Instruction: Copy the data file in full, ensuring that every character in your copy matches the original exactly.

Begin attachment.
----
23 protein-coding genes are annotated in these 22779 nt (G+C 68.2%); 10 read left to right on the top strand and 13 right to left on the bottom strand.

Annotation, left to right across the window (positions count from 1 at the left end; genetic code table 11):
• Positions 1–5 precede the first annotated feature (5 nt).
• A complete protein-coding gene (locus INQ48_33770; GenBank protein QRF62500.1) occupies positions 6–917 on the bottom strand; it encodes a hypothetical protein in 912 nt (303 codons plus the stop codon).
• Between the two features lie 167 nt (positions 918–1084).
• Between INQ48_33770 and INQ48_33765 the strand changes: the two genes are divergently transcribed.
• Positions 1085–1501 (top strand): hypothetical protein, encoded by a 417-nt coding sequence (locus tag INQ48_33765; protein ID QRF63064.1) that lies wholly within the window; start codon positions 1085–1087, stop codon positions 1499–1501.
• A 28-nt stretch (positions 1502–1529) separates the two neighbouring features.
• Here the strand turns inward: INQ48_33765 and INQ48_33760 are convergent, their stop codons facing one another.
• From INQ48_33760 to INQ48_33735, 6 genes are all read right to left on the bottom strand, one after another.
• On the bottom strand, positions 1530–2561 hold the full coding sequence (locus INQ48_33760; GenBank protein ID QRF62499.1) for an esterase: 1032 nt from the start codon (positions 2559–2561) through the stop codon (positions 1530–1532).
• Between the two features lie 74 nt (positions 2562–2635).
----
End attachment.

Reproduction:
23 protein-coding genes are annotated in these 22779 nt (G+C 68.2%); 10 read left to right on the top strand and 13 right to left on the bottom strand.

Annotation, left to right across the window (positions count from 1 at the left end; genetic code table 11):
• Positions 1–5 precede the first annotated feature (5 nt).
• A complete protein-coding gene (locus INQ48_33770; GenBank protein QRF62500.1) occupies positions 6–917 on the bottom strand; it encodes a hypothetical protein in 912 nt (303 codons plus the stop codon).
• Between the two features lie 167 nt (positions 918–1084).
• Between INQ48_33770 and INQ48_33765 the strand changes: the two genes are divergently transcribed.
• Positions 1085–1501 (top strand): hypothetical protein, encoded by a 417-nt coding sequence (locus tag INQ48_33765; protein ID QRF63064.1) that lies wholly within the window; start codon positions 1085–1087, stop codon positions 1499–1501.
• A 28-nt stretch (positions 1502–1529) separates the two neighbouring features.
• Here the strand turns inward: INQ48_33765 and INQ48_33760 are convergent, their stop codons facing one another.
• From INQ48_33760 to INQ48_33735, 6 genes are all read right to left on the bottom strand, one after another.
• On the bottom strand, positions 1530–2561 hold the full coding sequence (locus INQ48_33760; GenBank protein ID QRF62499.1) for an esterase: 1032 nt from the start codon (positions 2559–2561) through the stop codon (positions 1530–1532).
• Between the two features lie 74 nt (positions 2562–2635).